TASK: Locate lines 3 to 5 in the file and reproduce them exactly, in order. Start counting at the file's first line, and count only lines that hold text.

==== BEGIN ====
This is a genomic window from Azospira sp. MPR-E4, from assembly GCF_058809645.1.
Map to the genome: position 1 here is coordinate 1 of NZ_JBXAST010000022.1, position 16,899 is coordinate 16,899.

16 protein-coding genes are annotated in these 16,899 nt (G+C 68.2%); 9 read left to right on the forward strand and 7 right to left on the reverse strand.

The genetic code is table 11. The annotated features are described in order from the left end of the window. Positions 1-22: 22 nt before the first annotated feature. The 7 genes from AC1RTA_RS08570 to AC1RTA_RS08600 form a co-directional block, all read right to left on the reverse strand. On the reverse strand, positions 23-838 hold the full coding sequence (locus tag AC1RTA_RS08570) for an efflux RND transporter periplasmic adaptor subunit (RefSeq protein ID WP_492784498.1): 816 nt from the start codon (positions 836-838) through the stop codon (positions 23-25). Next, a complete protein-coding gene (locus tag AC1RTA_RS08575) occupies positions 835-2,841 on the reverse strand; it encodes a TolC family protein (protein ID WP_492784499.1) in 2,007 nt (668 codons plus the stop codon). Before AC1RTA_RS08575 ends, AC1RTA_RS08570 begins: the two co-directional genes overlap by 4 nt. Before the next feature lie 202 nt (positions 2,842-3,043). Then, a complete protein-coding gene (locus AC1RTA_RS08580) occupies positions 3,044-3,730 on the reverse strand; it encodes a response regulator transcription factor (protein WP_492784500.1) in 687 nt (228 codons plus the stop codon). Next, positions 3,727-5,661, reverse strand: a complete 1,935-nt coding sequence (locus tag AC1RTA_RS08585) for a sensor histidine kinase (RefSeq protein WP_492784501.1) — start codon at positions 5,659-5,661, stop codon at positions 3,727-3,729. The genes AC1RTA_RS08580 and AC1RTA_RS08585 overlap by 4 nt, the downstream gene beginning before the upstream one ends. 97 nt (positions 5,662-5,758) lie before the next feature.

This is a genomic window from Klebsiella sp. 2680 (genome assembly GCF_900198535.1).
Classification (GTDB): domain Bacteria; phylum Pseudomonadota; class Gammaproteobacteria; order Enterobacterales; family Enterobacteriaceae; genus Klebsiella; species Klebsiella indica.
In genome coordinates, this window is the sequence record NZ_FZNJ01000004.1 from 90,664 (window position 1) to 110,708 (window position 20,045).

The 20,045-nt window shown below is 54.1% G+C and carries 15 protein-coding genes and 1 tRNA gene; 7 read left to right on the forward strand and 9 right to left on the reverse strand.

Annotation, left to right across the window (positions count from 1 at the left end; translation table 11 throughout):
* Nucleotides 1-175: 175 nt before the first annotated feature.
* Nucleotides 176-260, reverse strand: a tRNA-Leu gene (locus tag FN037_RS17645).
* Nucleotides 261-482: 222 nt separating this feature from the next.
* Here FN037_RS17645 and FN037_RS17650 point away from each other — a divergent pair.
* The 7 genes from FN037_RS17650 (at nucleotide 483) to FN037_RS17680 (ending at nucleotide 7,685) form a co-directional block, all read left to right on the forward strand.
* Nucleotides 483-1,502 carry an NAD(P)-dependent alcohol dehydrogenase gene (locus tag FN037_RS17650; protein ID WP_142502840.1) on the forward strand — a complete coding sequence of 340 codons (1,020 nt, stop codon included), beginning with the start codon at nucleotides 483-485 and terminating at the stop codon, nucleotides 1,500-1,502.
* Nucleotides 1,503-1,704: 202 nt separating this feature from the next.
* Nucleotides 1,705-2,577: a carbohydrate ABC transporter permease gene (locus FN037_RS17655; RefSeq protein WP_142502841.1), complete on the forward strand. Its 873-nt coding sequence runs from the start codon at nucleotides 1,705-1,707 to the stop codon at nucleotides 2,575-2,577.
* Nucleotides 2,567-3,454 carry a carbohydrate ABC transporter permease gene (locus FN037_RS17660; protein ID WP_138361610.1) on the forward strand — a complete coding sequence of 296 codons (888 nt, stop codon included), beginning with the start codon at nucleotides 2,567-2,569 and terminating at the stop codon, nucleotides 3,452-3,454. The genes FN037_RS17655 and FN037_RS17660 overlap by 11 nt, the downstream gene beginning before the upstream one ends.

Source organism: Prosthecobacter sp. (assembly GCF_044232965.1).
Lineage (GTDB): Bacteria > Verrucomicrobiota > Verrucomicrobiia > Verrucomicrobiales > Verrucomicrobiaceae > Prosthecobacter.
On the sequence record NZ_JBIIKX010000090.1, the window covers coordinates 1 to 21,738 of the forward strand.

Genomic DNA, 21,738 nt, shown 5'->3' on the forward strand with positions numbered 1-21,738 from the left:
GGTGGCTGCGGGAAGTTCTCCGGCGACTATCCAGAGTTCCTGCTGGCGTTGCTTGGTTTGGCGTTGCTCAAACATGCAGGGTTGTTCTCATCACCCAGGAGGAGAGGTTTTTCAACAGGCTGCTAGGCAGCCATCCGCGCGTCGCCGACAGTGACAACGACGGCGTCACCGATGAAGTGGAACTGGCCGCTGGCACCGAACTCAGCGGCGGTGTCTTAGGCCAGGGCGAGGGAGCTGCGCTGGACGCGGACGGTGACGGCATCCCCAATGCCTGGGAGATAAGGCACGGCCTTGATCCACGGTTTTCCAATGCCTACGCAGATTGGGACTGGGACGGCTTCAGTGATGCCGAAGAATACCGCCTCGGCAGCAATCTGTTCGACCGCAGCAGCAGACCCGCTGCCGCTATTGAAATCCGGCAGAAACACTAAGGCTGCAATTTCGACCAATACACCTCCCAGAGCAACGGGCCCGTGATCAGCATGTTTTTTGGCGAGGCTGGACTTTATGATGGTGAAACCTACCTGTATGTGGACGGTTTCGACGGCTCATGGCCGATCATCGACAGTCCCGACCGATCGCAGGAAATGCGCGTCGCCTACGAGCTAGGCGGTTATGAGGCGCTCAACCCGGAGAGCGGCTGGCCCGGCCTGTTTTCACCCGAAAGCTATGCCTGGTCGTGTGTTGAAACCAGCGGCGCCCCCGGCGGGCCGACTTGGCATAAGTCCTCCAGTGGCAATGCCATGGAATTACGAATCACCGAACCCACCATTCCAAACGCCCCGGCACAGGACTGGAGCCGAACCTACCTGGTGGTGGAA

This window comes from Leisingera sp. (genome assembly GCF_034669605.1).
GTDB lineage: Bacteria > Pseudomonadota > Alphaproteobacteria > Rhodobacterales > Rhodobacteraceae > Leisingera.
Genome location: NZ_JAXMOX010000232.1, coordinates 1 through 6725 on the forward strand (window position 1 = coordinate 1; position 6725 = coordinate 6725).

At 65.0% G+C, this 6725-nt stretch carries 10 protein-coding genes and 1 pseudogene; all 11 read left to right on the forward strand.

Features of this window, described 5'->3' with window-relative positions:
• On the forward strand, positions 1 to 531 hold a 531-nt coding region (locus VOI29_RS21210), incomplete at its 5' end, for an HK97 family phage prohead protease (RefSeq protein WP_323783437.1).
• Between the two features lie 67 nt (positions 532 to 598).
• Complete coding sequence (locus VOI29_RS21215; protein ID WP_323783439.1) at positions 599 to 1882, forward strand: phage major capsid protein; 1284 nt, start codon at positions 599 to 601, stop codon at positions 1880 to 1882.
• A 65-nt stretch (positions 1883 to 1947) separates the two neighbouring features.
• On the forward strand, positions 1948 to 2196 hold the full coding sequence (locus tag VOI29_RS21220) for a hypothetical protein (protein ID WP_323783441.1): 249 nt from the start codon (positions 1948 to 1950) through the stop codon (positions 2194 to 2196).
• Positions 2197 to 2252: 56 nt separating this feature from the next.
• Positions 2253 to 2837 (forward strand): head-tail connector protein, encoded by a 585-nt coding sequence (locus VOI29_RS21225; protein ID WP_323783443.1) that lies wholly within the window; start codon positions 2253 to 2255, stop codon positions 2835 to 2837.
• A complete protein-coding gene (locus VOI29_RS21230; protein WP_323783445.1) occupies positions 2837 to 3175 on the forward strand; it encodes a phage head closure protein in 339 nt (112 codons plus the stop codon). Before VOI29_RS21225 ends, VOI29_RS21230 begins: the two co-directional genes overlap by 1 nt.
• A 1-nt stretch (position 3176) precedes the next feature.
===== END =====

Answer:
16 protein-coding genes are annotated in these 16,899 nt (G+C 68.2%); 9 read left to right on the forward strand and 7 right to left on the reverse strand.

The genetic code is table 11. The annotated features are described in order from the left end of the window. Positions 1-22: 22 nt before the first annotated feature. The 7 genes from AC1RTA_RS08570 to AC1RTA_RS08600 form a co-directional block, all read right to left on the reverse strand. On the reverse strand, positions 23-838 hold the full coding sequence (locus tag AC1RTA_RS08570) for an efflux RND transporter periplasmic adaptor subunit (RefSeq protein ID WP_492784498.1): 816 nt from the start codon (positions 836-838) through the stop codon (positions 23-25). Next, a complete protein-coding gene (locus tag AC1RTA_RS08575) occupies positions 835-2,841 on the reverse strand; it encodes a TolC family protein (protein ID WP_492784499.1) in 2,007 nt (668 codons plus the stop codon). Before AC1RTA_RS08575 ends, AC1RTA_RS08570 begins: the two co-directional genes overlap by 4 nt. Before the next feature lie 202 nt (positions 2,842-3,043). Then, a complete protein-coding gene (locus AC1RTA_RS08580) occupies positions 3,044-3,730 on the reverse strand; it encodes a response regulator transcription factor (protein WP_492784500.1) in 687 nt (228 codons plus the stop codon). Next, positions 3,727-5,661, reverse strand: a complete 1,935-nt coding sequence (locus tag AC1RTA_RS08585) for a sensor histidine kinase (RefSeq protein WP_492784501.1) — start codon at positions 5,659-5,661, stop codon at positions 3,727-3,729. The genes AC1RTA_RS08580 and AC1RTA_RS08585 overlap by 4 nt, the downstream gene beginning before the upstream one ends. 97 nt (positions 5,662-5,758) lie before the next feature.

This is a genomic window from Klebsiella sp. 2680 (genome assembly GCF_900198535.1).